I'm looking for Python library which can help with window automation tasks (either on macOS or Linux).

By automation I mean finding the application/game window, gets the content of it and be able to send mouse and keyboard events.

Here is the similar code: jBugman/minesweeper at GitHub which aims to play Minesweeper game by simulating user interaction events.

I'm looking for something similar, but in form of library/framework that I can use for similar use (more universal way). Can work with Quartz or other similar libraries. Compatibility with macOS is preferred, but I'm open to Linux as well (X).

  • Do you only want to simulate user input, or do you also want to check the result? E.g if you simulate a click on File/open, then verify that the file selection dialog appears? – Mawg says reinstate Monica Jun 2 '17 at 7:47
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    Mainly to simulate a user input (mouse/keyboard), like automation app testing or playing a game, so checking the results should be also nice to have, but I'm open for suggestions. – kenorb Jun 2 '17 at 8:14
  • "finding the application/game window, gets the content of it " seems to imply checking output ... Sounds like you are looking for something like I am in this question – Mawg says reinstate Monica Jun 2 '17 at 8:18
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    @Mawg Yes, we're looking for similar thing, however you're looking for any tool/library in any language for Linux, and I'm looking for library to be able to integrate within Python specifically (either Python library or using it within Python). – kenorb Jun 2 '17 at 8:25
  • I would be very happy with Python. Otoh, if we find something non-Python, then we can add a wrapper. I think that you may have to broaden your search, as I didn't find anything satisfactory :-( If you do, please post details – Mawg says reinstate Monica Jun 2 '17 at 8:27

On macOs there is pyatom / ATOMac. It allows access to text properties and meaningful actions without direct access to keyboard. Of course you need to add your app to accessible apps list in macOs settings. My student wrote script automating some steps in iTunes. The only problem is that flexible waits are not working well so he had to use hard-coded time.sleep calls.

There are not so many open source tools to access text properties. On Linux it's pyatspi2 though it's not so easy to use. LDTP might be easier but it doesn't look popular. It has API-compatible Windows and macOs friendly projects (pyatom is this one on macOs). But I'd say the place for popular cross-platform text-based automation tool is vacant in open-source segment.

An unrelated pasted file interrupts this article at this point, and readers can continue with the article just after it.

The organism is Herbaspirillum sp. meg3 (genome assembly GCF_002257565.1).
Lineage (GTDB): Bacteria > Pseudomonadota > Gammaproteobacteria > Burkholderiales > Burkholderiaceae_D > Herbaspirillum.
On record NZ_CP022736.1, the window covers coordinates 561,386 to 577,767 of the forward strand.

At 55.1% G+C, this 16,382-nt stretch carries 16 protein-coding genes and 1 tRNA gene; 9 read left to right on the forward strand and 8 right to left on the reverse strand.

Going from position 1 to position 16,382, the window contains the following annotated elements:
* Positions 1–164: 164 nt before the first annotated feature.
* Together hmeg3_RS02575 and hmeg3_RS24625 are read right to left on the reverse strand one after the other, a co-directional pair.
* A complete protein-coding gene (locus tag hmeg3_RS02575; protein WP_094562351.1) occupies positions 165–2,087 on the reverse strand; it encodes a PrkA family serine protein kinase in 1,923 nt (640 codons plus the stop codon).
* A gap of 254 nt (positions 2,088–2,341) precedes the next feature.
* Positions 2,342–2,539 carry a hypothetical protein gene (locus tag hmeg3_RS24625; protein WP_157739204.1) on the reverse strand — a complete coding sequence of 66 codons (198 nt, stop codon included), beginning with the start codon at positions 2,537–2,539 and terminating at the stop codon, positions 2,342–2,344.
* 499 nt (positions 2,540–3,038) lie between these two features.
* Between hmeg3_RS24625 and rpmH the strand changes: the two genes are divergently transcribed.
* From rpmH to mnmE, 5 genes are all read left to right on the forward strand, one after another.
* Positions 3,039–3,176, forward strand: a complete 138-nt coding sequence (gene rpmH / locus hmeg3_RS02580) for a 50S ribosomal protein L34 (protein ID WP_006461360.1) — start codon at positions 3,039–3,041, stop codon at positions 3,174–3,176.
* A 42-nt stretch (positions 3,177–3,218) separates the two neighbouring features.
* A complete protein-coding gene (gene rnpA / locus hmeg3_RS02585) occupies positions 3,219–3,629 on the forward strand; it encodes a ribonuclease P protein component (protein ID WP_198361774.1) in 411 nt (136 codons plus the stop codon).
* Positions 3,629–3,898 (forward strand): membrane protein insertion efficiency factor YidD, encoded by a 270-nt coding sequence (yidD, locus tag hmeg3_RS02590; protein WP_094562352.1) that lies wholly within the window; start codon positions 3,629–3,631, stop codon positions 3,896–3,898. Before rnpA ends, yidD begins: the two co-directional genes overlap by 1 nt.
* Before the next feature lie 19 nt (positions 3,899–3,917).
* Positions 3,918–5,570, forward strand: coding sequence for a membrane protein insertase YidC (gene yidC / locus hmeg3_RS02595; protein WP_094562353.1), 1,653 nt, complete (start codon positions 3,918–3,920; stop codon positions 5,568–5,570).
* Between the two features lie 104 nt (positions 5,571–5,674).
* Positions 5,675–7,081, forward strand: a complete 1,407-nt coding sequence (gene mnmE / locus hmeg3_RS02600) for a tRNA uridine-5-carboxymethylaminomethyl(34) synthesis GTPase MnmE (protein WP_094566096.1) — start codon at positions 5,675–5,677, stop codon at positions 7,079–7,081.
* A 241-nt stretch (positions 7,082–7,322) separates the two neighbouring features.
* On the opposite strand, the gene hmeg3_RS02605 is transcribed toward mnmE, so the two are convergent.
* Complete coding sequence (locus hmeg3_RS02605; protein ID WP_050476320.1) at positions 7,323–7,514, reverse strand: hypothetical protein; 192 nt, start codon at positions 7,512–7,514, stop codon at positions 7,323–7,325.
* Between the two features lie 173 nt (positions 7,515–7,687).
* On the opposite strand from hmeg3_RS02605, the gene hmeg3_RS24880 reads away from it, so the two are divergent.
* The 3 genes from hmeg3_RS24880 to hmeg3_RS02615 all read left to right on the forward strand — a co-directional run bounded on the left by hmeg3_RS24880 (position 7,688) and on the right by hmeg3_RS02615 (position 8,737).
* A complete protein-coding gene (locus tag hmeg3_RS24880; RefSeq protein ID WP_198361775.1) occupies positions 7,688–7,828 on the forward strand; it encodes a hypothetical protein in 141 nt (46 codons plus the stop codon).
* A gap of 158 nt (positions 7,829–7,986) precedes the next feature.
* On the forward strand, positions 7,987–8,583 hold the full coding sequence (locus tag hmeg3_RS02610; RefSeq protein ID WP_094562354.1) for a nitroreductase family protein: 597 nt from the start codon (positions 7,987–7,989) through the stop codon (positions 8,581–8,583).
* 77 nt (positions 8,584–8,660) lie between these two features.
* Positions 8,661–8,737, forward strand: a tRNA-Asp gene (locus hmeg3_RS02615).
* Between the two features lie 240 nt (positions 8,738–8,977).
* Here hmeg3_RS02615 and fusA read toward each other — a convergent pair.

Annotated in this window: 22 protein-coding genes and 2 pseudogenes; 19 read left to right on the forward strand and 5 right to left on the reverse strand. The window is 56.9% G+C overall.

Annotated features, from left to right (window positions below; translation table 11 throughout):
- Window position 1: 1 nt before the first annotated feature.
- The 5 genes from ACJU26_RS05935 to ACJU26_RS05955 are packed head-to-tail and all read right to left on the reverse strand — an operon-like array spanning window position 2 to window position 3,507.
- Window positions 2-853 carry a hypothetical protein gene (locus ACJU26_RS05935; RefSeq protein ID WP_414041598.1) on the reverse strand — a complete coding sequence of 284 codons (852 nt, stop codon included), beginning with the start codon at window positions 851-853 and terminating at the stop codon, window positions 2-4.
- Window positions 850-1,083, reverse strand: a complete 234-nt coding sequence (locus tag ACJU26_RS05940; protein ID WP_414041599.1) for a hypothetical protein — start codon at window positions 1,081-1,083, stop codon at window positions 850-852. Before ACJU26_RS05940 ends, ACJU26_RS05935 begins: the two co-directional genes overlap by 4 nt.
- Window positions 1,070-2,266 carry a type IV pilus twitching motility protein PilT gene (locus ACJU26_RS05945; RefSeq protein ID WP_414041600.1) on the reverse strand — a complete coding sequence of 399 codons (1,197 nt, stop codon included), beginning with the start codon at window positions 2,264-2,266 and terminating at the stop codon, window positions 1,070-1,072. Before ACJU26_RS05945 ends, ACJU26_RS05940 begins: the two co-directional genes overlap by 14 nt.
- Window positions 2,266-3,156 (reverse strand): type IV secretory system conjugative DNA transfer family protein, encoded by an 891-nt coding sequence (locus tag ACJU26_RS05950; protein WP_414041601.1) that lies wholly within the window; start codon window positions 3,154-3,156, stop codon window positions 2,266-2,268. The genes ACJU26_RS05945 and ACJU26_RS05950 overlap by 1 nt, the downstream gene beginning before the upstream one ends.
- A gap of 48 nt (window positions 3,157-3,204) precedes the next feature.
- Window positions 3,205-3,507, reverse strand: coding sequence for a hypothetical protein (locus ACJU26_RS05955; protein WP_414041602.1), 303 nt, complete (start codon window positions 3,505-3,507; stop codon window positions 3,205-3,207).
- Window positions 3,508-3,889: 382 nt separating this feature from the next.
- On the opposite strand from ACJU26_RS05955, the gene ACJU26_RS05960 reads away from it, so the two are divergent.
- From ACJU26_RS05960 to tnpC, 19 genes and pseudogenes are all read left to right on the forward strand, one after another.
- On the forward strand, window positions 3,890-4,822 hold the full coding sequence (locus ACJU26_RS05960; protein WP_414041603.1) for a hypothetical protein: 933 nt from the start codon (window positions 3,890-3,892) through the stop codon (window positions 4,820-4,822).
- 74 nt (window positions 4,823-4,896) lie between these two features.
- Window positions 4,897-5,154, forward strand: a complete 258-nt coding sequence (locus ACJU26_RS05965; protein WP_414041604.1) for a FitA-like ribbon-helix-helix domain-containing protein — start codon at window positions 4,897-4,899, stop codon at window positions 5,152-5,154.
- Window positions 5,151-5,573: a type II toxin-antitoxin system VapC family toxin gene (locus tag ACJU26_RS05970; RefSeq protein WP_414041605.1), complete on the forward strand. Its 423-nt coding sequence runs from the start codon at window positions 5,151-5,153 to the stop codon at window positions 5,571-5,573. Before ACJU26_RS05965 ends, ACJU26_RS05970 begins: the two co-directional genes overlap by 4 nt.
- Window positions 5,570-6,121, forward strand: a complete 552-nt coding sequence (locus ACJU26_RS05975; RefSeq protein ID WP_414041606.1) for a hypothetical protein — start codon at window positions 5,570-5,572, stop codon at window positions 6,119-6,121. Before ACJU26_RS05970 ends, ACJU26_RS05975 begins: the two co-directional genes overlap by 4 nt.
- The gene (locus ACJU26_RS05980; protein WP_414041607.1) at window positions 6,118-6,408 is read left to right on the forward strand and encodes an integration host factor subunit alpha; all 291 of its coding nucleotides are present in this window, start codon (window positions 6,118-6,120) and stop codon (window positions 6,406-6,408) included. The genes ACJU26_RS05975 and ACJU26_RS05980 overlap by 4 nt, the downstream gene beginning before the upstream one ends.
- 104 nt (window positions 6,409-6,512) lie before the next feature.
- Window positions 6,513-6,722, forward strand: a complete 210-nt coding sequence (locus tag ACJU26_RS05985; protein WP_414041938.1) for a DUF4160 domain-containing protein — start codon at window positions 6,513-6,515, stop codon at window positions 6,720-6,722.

P.S. I'm maintaining some rating of GUI automation tools for all desktop operating systems including the most popular mouse/keyboard based tools and image based libraries.


There is Sikuli.

SikuliX automates anything you see on the screen of your desktop computer running Windows, Mac or some Linux/Unix. It uses image recognition powered by OpenCV to identify and control GUI components. This is handy in cases when there is no easy access to a GUI's internals or the source code of the application or web page you want to act on.

It supports Python language level 2.7 (supported by Jython).


There are few Python libraries for user input automation, such as:

  • PyAutoGUI (works on Windows, macOS, and Linux)

    A Python module for programmatically controlling the mouse and keyboard.

  • PYAHK AutoHotKey (AHK is normally for Windows, but can be used with Wine)

    AutoHotKey is a powerful task automator with a terrible scripting language built-in. Allow exchange of data between both scripting engines, and the execution of AHK commands from Python.

  • Python-uinput (GPLv3+)

    Pythonic API to Linux uinput kernel module. It allows attaching userspace device drivers into kernel. In practice, Python-uinput makes it dead simple to create virtual joysticks, keyboards and mice for generating arbitrary input events programmatically.

There are also some command-line tools which can be executed from Python in order to interact with GUI applications, such as xdotool. It can be used to control the mouse and keyboard, also supports window manager actions such as moving, activating, and other actions on windows.

For general automation tools for Linux, check also: GUI scipting for Linux.

See also:

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